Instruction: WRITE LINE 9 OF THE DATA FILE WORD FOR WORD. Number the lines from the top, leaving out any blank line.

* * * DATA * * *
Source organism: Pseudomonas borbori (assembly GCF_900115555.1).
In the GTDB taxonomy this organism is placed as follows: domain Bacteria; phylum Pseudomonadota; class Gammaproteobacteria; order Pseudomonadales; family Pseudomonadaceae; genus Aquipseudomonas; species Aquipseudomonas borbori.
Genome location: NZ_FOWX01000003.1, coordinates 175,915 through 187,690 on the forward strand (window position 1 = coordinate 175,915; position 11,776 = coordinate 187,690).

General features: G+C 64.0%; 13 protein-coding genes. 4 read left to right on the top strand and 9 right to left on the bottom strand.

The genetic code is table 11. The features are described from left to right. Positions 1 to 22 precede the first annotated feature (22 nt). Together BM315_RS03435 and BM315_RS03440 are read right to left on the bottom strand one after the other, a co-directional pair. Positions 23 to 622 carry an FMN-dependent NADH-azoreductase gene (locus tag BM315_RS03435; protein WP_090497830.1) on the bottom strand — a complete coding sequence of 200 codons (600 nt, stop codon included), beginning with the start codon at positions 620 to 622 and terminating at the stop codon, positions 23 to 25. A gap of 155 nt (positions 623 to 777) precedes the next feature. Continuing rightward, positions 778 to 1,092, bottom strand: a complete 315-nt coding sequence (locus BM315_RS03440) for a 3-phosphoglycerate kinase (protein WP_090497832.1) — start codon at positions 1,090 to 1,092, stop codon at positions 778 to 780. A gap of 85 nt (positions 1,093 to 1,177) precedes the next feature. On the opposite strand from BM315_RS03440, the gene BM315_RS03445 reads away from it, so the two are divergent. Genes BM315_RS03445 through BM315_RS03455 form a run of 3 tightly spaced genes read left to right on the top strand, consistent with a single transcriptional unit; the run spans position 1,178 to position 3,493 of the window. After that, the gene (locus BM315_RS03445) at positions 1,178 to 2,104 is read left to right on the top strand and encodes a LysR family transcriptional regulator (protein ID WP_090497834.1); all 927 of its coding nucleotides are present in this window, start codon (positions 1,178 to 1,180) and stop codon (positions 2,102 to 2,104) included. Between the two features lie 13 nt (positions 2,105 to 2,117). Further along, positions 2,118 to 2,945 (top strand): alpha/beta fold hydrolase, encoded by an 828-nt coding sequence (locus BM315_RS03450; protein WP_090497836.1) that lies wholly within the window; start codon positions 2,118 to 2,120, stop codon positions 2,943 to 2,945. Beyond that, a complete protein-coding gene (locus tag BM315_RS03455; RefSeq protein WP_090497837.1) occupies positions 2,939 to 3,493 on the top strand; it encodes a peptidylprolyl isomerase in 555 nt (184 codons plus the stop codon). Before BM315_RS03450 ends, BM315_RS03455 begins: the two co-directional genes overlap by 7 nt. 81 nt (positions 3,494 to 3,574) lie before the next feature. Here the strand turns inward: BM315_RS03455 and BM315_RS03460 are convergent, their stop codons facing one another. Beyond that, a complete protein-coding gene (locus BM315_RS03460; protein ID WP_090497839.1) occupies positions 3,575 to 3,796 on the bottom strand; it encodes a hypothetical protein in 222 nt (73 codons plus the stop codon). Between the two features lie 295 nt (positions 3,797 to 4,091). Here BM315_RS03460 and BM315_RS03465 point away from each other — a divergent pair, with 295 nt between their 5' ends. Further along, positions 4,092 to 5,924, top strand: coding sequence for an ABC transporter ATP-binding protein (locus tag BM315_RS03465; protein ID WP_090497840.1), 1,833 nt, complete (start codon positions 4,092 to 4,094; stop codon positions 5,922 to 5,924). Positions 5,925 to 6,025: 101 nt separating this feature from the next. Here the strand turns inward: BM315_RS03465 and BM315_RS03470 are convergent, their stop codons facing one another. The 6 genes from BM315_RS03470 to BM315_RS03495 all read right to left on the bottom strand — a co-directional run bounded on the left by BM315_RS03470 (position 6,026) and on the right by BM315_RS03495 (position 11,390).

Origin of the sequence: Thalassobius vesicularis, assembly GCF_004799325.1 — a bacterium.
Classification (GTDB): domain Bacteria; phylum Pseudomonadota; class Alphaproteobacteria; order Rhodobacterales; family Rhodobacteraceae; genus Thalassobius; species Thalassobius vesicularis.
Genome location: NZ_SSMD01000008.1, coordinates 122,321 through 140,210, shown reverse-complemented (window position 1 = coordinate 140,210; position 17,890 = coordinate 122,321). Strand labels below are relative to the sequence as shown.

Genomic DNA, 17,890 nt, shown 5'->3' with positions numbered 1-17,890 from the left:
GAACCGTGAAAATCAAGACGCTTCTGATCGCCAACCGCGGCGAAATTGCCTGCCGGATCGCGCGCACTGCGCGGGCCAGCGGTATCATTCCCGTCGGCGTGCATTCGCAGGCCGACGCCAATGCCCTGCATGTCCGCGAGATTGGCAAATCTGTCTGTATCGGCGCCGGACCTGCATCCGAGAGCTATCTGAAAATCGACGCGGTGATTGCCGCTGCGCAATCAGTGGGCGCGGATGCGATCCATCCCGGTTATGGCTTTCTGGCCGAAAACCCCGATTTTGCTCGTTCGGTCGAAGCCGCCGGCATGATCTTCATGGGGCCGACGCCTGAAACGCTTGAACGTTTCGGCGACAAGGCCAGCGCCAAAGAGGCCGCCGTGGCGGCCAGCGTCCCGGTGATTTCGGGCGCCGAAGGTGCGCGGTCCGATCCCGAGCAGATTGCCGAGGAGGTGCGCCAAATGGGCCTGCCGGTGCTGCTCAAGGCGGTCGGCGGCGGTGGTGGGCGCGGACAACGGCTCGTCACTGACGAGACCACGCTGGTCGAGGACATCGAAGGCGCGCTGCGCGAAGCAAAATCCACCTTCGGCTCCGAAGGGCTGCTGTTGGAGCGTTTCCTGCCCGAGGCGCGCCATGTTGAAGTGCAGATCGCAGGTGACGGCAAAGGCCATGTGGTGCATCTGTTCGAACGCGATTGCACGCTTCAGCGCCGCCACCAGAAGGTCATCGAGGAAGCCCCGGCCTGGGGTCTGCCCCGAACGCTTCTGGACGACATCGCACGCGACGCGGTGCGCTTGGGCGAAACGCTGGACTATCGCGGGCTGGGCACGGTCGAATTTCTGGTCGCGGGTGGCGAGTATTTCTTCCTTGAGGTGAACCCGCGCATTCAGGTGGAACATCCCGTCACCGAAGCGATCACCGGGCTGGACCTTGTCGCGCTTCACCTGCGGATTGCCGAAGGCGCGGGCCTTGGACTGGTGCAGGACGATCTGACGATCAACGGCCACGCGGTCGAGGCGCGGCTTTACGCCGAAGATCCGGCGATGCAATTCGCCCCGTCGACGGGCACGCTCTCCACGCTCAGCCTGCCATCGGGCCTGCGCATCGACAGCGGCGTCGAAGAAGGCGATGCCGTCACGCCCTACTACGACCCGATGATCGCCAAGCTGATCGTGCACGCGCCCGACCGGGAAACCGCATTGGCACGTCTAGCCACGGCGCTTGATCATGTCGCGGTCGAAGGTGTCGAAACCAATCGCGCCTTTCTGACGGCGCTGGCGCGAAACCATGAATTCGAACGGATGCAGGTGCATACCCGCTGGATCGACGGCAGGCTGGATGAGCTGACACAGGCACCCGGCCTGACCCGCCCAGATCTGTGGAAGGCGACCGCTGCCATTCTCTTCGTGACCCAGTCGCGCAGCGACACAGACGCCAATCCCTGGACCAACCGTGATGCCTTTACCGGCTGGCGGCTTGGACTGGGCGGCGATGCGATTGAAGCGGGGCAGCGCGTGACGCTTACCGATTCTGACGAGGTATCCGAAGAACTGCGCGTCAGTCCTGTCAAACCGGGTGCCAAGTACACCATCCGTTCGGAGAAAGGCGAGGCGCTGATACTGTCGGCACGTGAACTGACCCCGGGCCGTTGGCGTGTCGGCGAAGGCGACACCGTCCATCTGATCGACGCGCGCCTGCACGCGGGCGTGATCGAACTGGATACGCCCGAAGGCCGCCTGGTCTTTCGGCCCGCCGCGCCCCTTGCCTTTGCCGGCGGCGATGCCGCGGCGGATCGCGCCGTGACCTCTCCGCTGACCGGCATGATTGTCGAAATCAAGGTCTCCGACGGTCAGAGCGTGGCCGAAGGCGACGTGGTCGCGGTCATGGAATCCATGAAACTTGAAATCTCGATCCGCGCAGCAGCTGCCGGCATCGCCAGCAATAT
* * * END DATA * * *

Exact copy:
Genomic DNA, 17,890 nt, shown 5'->3' with positions numbered 1-17,890 from the left: